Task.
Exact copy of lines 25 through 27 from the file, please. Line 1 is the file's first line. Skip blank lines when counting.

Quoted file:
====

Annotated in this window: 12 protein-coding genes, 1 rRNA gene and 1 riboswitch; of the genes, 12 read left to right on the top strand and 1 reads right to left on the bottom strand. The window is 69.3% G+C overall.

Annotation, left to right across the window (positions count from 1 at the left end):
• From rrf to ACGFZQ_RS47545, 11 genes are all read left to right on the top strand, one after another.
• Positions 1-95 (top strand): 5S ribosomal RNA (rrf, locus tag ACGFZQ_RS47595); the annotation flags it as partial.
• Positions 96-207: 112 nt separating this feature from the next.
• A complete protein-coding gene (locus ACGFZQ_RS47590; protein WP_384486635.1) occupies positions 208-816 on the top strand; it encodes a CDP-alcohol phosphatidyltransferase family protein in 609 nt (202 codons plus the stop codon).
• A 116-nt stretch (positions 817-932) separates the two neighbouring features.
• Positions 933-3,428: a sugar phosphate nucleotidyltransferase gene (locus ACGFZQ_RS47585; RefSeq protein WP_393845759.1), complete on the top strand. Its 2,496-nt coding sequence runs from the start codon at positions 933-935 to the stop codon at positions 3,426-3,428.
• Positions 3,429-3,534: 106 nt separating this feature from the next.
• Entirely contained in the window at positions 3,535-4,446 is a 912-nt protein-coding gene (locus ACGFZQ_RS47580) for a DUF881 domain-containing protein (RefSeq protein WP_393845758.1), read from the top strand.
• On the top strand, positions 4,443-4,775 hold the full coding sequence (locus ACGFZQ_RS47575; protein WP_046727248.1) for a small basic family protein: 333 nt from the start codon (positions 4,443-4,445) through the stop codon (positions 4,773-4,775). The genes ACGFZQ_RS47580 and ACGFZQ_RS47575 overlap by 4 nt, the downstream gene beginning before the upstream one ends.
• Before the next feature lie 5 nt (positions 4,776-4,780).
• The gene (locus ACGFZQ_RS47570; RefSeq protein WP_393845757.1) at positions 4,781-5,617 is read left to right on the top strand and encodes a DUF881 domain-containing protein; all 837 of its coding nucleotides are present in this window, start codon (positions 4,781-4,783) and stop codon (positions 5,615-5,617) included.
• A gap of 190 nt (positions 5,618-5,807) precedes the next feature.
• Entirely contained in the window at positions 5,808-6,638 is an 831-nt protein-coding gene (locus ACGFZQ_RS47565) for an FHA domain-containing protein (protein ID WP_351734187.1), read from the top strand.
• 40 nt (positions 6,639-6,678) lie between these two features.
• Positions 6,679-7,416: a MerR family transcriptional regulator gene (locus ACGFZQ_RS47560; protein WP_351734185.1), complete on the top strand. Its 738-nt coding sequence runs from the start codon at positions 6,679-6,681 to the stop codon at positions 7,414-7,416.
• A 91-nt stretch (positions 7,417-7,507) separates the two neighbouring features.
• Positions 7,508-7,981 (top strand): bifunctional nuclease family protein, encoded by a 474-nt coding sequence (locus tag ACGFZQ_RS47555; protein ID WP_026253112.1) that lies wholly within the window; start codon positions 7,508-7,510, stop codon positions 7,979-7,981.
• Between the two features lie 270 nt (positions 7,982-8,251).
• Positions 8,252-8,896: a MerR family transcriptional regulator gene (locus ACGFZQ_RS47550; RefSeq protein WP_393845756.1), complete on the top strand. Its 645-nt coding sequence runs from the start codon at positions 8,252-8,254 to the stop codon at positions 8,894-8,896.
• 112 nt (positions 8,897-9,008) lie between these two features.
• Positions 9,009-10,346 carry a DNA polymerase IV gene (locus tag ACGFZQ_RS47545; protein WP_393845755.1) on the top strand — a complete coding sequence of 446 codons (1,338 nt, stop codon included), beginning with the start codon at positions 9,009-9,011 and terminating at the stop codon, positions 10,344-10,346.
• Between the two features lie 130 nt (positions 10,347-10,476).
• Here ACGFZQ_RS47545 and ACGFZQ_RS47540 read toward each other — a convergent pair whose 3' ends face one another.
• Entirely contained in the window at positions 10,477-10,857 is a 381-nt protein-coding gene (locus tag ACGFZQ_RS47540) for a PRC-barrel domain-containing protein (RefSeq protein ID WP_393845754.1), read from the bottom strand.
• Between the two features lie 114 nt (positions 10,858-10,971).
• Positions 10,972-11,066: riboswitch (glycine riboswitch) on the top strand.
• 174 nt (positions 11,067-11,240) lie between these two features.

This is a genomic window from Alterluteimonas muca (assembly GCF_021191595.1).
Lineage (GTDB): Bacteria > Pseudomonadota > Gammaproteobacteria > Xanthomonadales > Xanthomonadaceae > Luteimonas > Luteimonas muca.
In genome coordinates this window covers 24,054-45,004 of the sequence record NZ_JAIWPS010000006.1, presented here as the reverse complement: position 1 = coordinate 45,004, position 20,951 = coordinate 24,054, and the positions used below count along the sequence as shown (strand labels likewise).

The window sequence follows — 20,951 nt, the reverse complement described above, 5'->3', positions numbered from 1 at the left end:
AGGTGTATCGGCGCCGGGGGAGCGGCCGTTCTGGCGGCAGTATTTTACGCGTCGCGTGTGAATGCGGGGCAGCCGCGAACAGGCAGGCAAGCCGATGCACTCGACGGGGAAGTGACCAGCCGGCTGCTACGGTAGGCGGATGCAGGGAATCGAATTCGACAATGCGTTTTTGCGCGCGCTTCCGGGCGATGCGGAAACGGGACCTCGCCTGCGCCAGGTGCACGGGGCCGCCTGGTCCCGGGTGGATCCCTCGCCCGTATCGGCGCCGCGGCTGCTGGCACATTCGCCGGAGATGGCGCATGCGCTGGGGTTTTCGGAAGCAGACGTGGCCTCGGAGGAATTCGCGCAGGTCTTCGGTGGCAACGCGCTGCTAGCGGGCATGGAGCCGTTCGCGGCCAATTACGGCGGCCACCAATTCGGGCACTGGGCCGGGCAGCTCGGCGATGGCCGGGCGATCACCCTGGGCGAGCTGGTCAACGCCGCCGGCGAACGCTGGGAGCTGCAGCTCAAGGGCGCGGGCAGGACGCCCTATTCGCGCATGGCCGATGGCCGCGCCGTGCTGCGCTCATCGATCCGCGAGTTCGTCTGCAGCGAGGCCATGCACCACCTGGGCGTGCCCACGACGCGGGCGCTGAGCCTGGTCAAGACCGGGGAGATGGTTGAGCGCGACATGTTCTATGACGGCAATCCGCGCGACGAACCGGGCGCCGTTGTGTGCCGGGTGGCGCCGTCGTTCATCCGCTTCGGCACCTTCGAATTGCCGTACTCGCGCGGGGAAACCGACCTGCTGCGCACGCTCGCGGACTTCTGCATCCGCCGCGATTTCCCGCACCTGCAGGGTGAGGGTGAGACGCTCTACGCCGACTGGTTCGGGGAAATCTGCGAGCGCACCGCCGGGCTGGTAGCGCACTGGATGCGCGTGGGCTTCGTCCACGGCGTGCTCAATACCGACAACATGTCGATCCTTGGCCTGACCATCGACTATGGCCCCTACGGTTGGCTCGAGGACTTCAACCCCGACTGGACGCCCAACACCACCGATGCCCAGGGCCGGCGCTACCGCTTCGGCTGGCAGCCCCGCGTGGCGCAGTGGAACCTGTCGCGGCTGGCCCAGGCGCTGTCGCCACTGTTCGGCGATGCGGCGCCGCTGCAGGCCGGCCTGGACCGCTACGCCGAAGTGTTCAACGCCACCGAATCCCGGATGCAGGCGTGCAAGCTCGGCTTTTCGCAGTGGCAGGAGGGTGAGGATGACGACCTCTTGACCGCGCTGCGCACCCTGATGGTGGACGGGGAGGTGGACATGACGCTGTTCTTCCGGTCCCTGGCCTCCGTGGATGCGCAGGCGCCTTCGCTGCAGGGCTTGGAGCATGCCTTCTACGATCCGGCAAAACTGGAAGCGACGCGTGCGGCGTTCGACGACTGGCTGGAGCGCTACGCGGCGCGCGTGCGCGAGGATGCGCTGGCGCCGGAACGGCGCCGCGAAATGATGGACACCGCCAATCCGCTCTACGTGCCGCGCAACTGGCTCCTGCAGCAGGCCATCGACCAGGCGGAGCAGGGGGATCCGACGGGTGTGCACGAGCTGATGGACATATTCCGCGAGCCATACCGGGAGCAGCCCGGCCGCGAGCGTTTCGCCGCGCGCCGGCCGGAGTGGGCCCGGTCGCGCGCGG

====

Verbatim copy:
• Here ACGFZQ_RS47545 and ACGFZQ_RS47540 read toward each other — a convergent pair whose 3' ends face one another.
• Entirely contained in the window at positions 10,477-10,857 is a 381-nt protein-coding gene (locus tag ACGFZQ_RS47540) for a PRC-barrel domain-containing protein (RefSeq protein ID WP_393845754.1), read from the bottom strand.
• Between the two features lie 114 nt (positions 10,858-10,971).